PEDESTRIAN’S DEATH PROMPTS SAFETY TALKS

maple-w-frontBorough officials have asked the state DOT to look into safety improvements at the Maple Avenue/West Front Street intersection, where a pedestrian was killed two weeks ago. (Photo by Dustin Racioppi; click to enlarge)

By DUSTIN RACIOPPI

The death of a 40-year-old pedestrian two weeks ago has spurred Red Bank police and other officials into discussions with  the New Jersey Department of Transportation over safety at the intersection in which she was hit by a truck.

Additionally, local leadership is brainstorming ways to make walking on borough streets less hazardous, they say.

On the list to accomplish that goal: speed-limit reductions, more four-way stops, and changes to signs and lighting, specifically at the intersection of West Front Street and Maple Avenue, where Laura Martin was hit and killed by a New Jersey Transit truck on October 27.

Council members addressed the topic Monday night, when resident April Klimley appeared before the governing body urging it to take action on one of the issue.

Klimley, of Riverside Avenue, said Maple — which doubles as state Highway 35 — and West Front is one of the borough’s most dangerous intersections for pedestrians, and said she’s gathered ideas from area residents to improve its safety.

“It’s very difficult for people to cross because there’s about 25 seconds to cross,” she said, and suggested the borough investigate the timing of the traffic lights.

Council President Art Murphy said that the day after Martin died, police studied the lights, signs and traffic at the intersection. The department’s findings will be shared with the state DOT for possible changes at the location, he said. There have already been a handful of meetings among local officials and with the DOT concerning the busy intersection, he said.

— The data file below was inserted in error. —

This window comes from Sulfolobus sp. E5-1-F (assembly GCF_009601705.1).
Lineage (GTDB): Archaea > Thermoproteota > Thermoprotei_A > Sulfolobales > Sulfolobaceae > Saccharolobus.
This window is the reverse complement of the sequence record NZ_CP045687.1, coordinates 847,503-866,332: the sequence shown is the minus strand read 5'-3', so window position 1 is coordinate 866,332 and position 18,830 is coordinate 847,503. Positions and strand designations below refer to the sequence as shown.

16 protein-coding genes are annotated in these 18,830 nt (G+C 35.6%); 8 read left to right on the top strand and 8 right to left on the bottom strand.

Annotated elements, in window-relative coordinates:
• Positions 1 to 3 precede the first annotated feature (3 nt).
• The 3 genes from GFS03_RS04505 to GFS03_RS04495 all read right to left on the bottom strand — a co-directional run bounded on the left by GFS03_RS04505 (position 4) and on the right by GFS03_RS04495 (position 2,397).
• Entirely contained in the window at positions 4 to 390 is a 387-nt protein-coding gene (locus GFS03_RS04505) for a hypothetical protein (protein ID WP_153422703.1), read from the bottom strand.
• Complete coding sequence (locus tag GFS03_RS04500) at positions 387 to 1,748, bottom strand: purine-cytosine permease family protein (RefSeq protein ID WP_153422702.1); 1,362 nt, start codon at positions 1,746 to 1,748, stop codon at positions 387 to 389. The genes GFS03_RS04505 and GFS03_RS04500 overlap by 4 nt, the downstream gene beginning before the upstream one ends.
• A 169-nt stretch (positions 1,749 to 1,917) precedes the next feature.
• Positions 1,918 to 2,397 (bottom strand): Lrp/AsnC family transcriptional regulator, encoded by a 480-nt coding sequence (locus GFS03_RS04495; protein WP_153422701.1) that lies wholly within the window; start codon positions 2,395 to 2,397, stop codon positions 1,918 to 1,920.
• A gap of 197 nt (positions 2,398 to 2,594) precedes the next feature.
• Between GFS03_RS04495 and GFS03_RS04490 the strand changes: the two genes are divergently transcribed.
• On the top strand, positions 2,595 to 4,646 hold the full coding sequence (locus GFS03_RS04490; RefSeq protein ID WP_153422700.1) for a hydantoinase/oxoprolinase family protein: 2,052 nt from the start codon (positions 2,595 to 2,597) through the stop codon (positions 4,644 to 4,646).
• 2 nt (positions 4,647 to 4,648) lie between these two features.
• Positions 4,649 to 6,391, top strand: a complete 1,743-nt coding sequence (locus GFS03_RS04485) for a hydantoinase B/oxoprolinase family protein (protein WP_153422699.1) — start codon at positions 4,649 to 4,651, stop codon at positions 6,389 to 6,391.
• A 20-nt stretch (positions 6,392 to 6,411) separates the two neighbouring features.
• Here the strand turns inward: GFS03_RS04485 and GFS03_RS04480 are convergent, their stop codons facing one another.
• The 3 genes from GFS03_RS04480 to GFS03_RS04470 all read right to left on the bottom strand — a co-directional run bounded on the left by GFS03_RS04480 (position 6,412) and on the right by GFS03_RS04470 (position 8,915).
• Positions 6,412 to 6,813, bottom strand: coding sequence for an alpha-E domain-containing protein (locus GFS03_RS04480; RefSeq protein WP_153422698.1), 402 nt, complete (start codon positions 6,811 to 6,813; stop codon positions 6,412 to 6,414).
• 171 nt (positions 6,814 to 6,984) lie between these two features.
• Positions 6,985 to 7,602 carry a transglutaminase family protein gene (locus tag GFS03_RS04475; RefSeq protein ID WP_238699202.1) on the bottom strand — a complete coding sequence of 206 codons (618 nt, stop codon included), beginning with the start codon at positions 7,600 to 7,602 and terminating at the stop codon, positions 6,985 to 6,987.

“The borough is working on it. The [police] chief is on it,” Murphy said. “There are a number of things the chief is looking into to hopefully cure the problem.”

In recent months, pedestrian and biker safety concerns have given rise to a grassroots organization promoting pedestrian safety and to the borough obtaining state funds for heightened traffic safety enforcement.

Two school crossing guards have been hit by cars in the last year — one of them, deputy fire chief John Mego, quit last month out of fear of being hit a second time — and there have been several ped vs. car accidents this year.

Martin was the second pedestrian to die after being hit crossing a borough street this year. Alla Tsiring, 44, of Staten Island died in April of injuries sustained when she was run over by an SUV at Broad Street and East Bergen Place two months earlier.

The borough was also selected recently to receive $500,000 in federal funds aimed at making the Front Street/River Road corridor safer by installing new sidewalk and crosswalk configurations.

Even with these changes, Mayor Pasquale Menna, who said he’d like to see the town full of four-way stop signs, said the problem will persist until the mindset of drivers — and in many cases, pedestrians, too — changes.

“I just think we need to slow people down and get them to think,” Menna said.

Safe Routes Red Bank, the group whose mission is to cut down bus routes and find other alternatives to car travel, meets at 7p Monday at borough hall for anyone interested in the group’s initiative. [Correction: there is no set schedule of regular meetings for Safe Routes. Check redbankgreen‘s Go On Green calendar for the next one.]